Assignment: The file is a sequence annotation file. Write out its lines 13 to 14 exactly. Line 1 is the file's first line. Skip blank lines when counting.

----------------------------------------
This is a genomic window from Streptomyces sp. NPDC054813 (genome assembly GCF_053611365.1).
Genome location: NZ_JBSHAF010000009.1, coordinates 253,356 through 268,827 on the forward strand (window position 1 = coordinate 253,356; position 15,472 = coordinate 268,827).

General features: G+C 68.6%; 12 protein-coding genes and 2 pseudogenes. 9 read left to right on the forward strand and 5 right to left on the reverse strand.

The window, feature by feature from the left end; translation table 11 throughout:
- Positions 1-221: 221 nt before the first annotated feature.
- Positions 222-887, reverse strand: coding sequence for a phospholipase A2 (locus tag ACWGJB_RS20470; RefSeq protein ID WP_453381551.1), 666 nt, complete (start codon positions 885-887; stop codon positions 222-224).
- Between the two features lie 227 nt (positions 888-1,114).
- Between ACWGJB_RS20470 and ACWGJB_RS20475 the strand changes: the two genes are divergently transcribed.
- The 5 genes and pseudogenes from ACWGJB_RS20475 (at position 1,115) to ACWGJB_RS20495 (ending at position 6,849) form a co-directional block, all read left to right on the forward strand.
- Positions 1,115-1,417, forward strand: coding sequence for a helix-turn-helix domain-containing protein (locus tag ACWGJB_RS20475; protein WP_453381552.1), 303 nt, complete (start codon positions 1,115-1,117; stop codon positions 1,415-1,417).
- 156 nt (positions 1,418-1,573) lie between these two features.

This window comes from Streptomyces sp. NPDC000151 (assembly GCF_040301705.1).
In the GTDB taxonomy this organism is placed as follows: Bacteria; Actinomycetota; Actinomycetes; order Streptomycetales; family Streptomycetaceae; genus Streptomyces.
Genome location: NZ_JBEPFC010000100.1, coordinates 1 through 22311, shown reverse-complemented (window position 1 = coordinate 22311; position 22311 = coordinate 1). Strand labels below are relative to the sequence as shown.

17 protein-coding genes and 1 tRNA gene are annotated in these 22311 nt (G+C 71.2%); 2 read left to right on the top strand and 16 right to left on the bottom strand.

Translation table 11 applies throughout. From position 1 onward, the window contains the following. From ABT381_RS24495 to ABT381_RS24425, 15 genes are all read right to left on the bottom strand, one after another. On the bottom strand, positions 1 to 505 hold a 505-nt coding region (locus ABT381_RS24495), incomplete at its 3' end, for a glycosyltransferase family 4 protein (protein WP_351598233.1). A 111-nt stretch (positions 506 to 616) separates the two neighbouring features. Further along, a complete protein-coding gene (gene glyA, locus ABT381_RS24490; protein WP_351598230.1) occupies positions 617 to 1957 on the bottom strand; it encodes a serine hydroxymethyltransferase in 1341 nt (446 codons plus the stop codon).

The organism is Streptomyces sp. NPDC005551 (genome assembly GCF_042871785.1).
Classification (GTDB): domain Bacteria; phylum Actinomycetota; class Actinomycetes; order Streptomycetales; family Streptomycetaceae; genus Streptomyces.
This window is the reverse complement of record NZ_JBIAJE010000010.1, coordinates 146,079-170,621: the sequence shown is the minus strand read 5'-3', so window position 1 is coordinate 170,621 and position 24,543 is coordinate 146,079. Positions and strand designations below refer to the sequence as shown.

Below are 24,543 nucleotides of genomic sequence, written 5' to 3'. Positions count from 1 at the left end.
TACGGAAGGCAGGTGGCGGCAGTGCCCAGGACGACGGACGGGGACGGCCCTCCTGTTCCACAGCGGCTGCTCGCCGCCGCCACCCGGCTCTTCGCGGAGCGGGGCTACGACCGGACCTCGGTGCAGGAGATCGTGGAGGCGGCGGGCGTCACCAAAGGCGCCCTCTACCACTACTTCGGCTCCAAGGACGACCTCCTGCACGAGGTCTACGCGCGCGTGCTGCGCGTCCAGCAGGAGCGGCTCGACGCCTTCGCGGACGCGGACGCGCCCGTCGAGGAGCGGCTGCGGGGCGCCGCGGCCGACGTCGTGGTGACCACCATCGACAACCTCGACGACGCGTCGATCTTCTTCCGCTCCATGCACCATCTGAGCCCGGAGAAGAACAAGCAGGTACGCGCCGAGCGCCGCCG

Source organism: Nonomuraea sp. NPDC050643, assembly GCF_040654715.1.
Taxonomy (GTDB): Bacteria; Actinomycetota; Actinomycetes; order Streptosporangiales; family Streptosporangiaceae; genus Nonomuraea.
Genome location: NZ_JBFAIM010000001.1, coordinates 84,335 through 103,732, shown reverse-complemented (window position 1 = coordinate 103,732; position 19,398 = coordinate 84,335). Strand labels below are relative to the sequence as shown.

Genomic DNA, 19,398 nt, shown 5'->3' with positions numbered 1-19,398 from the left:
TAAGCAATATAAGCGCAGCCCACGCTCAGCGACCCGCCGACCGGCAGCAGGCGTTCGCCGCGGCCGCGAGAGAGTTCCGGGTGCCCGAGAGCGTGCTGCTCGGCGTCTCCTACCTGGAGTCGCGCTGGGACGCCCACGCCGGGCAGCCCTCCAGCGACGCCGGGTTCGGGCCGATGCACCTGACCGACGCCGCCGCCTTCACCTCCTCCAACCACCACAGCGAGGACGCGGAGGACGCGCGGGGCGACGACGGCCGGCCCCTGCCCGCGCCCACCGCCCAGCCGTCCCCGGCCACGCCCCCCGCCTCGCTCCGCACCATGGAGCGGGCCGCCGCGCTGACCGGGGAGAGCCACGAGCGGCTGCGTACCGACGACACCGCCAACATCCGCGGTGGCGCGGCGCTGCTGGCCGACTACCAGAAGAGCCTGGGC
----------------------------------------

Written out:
In the GTDB taxonomy this organism is placed as follows: Bacteria; Actinomycetota; Actinomycetes; order Streptomycetales; family Streptomycetaceae; genus Streptomyces.
Genome location: NZ_JBEPFC010000100.1, coordinates 1 through 22311, shown reverse-complemented (window position 1 = coordinate 22311; position 22311 = coordinate 1). Strand labels below are relative to the sequence as shown.